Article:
Akunis was going in for surgery last week. From his hospital bed he still wanted to explain the urgency of this legislation, in a sort of circumspect way.

“I was born in Tel Aviv, I am 38. It is my first session of the Knesset, in the Likud… I am a man of the Likud, I believe truly in [Menachem] Begin, I even received the Begin prize in 2003.”

After becoming aware of the issue of European funding of Israeli NGOs he sought to find a way to prevent it.

“First of all, the first initiative, it is my law. I thought about a law that will limit the money for these NGOs such as Peace Now, Ir Amim, Breaking the Silence, because I thought when suggesting the law, during the summer session [of the Knesset], that it is not logical that a foreign country, like Norway or Holland, will give money all the time to an NGO, to political NGOs in Israel. I want to be clear on the political aspect. It interferes with our sovereignty. Israel is not doing the same thing, we are not giving money from our budget to NGOs in Holland, Switzerland, Norway.”

THE ORIGINS of the NGO bills go back several years and are connected to the research and activities of two organizations; NGO Monitor and Im Tirtzu.

NGO Monitor was founded in 2001 and is headed by Gerald Steinberg, a professor of political science at Bar- Ilan University.

“Let’s pick up from the [UN] Durban forum [World Conference Against Racism] of September 2001. The NGO attack [on Israel], the focus on Israel which takes place to a very significant degree through Israeli NGOs, funded by European governments, began with Durban and has been going on continuously since, without much public notice,” says Steinberg.

He argues that it was primarily the Goldstone Report, released in September 2009, the attempts to issue arrest warrants for Israeli officials, such as Kadima leader Tzipi Livni, by various European countries and the Gaza flotilla of 2010 that brought the issue into the public domain.

“All of that process became a critical mass and it became an issue on the agenda about two years ago roughly…. Particularly in the Knesset, you see a lot of questions about ‘who are these people, where do they get their money and resources and what can we do about it?’”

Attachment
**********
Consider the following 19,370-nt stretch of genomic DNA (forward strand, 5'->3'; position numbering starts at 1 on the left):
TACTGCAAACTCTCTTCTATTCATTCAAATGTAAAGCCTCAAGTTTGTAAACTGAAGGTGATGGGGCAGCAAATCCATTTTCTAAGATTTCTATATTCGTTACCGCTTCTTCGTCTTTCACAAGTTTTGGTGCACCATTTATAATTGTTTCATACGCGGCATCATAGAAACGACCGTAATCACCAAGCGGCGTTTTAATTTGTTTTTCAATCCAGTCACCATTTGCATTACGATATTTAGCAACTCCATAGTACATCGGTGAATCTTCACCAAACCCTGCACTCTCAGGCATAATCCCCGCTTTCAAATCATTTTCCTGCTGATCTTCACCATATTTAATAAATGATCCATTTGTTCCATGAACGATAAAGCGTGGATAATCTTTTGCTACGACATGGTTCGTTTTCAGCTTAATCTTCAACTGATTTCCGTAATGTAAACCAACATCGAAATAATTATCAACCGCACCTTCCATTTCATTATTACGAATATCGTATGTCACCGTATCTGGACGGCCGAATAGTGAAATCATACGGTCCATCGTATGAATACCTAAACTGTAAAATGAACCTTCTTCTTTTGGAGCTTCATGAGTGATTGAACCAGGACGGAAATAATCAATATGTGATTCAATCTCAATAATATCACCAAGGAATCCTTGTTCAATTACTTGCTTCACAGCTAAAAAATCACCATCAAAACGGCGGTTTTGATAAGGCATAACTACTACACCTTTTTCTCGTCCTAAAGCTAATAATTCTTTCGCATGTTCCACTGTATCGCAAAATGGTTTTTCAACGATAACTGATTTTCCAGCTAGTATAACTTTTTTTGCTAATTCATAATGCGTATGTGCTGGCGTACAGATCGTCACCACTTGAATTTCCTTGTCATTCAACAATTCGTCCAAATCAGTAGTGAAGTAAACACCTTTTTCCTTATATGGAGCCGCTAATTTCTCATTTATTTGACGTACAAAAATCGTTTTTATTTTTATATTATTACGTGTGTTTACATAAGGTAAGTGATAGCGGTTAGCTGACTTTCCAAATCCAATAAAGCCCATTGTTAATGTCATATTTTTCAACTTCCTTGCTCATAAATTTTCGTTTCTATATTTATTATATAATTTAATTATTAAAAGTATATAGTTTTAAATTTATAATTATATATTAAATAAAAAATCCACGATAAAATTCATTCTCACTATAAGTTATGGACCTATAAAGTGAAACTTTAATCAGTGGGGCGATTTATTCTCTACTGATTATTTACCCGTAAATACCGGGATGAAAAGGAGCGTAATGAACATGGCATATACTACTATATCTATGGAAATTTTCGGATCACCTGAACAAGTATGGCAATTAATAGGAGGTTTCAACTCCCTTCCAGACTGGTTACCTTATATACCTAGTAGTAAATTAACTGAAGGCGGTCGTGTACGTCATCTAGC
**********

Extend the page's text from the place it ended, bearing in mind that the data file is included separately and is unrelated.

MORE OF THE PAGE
What followed was a series of bills that were drafted last year aimed at creating transparency, removing the tax-exempt status of NGOs and holding a commission of inquiry on their funding. What came out of those proposals was the so-called Elkin Bill, passed in February 2010, which forced NGOs to report funding received from foreign governments.

The Elkin Bill was of such interest to foreign governments that a confidential cable sent by the US embassy was titled “Knesset considers controversial NGO legislation to register as foreign agents.” In the cable, released by Wikileaks, the political officer at the US embassy noted: “Many NGOs were concerned with the possible effects of the draft legislation, which they decried in the press as part of a trend of delegitimizing the NGOs that criticize Israel, particularly those which provided testimony for the Goldstone Report.”

In an interview with Jessica Montell, director of B’Tselem, the embassy officer wrote that “Montell estimated her NIS 9 million budget is 95 percent funded from abroad, mostly from European countries.”

AFTER NGO MONITOR had done a lot of the legwork in researching and showing how Israeli NGOs, particularly those involved in self-described civil society, human rights and peace work were being funded, the debate passed to a student-led group called Im Tirtzu. The group, which takes its name from Zionist founder Theodor Herzl’s slogan, “If you will it,” was founded in 2007 by Ronen Shoval and Erez Tadmor, who describe the organization as an “extra-parliamentary” group.

Shoval is now working on a PhD but because he fears retaliation from left-wing professors who oppose his activism he prefers not to say where. He describes a gradual maturing of the group’s work, from illustrating how the New Israel Fund had funded groups connected with the Goldstone Report, to talking to members of the Knesset.

“We wanted people to understand that in the US $2m. [in funding] doesn’t affect the debate, but in Israel that small amount of money has much greater influence….We believe the total amount of European funding is more than twice the NIS 40m. that has been reported in the media. We believe the passage of these laws will defend our democracy from this outside influence.

“At the end of the day democracies cannot accept that other countries are involved in supporting only one side of the political spectrum. If it was about creating a public discourse they should have supported both sides…. Every country that respects itself and its sovereignty should put an end to this kind of involvement.”